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Scrutiny Over 401(k) Expenses Heats Up In D.C

August 29, 2007
Related Topics: Retirement/Pensions, Ethics, Workforce Planning, Latest News
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A recent legislative proposal that would require 401(k) retirement plans to reveal more information about fees is being described as the beginning of a discussion about the issue. But in Washington, the scrutiny surrounding costs is becoming a low roar.

In addition to the 401(k) fee bill that was introduced in late July by Rep. George Miller, D-California and chairman of the House Education and Labor Committee, the Department of Labor is considering new disclosure regulations.

The focus on 401(k) charges comes in the midst of the retirement plans’ enormous popularity. Currently, the plans cover 52 million active workers and contain $3.3 trillion in assets. Fueling that growth is major pension reform passed by Congress last year, which enables companies to automatically enroll employees.

Like businesses, Democratic majorities in Congress are also turning their attention to the plans—but for a different reason.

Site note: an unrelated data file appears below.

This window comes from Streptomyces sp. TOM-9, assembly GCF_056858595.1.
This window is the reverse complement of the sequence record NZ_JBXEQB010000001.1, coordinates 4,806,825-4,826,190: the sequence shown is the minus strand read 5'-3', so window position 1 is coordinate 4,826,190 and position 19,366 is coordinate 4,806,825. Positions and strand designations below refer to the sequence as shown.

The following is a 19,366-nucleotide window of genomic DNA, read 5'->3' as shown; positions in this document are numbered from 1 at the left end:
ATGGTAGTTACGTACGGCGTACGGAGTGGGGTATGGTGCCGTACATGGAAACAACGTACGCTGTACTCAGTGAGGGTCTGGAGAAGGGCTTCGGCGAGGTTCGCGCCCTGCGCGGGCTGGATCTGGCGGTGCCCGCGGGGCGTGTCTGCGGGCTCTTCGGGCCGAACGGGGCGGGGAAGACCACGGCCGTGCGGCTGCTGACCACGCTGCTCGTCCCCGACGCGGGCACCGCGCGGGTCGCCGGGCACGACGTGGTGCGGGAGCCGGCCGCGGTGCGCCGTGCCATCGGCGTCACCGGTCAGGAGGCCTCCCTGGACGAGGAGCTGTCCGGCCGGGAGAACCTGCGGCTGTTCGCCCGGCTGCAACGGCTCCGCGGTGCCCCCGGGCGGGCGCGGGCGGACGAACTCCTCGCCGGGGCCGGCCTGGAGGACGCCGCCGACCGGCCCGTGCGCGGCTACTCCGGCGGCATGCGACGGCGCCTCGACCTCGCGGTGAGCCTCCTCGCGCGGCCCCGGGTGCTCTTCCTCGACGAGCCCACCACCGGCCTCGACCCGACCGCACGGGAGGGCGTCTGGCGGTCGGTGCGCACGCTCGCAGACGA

Miller asserts that opaque fees hurt workers. He cites a recent Government Accountability Office study that shows a 1 percent difference in fees could result in a 20 percent difference in returns.

“Hidden fees are eating into the retirement savings of millions of American workers without them knowing it,” he says.

His bill would require plan administrators to list individually every service fee charged to an account and to clearly identify historical returns and fees assessed on each investment option. It also increases transparency from service providers and calls for 401(k) plans to offer at least one lower-cost, balanced index fund.

Business is wary about the potential costs of Miller’s bill. If disclosure is too onerous, “it will add to the expense of administering the plans, which ultimately gets passed on to participants,” says Bill McClain, a principal at Mercer Human Resource Consulting.

Even before legislation or regulations come to fruition, McClain says companies are trying to lower fees and communicate more clearly about 401(k) plans, which are often used to attract and retain sought-after workers.

He emphasizes that fee disclosure shouldn’t overshadow the effort to get more people to participate and increase their contributions.

“We don’t want to drown out those messages,” he says.

—Mark Schoeff Jr.

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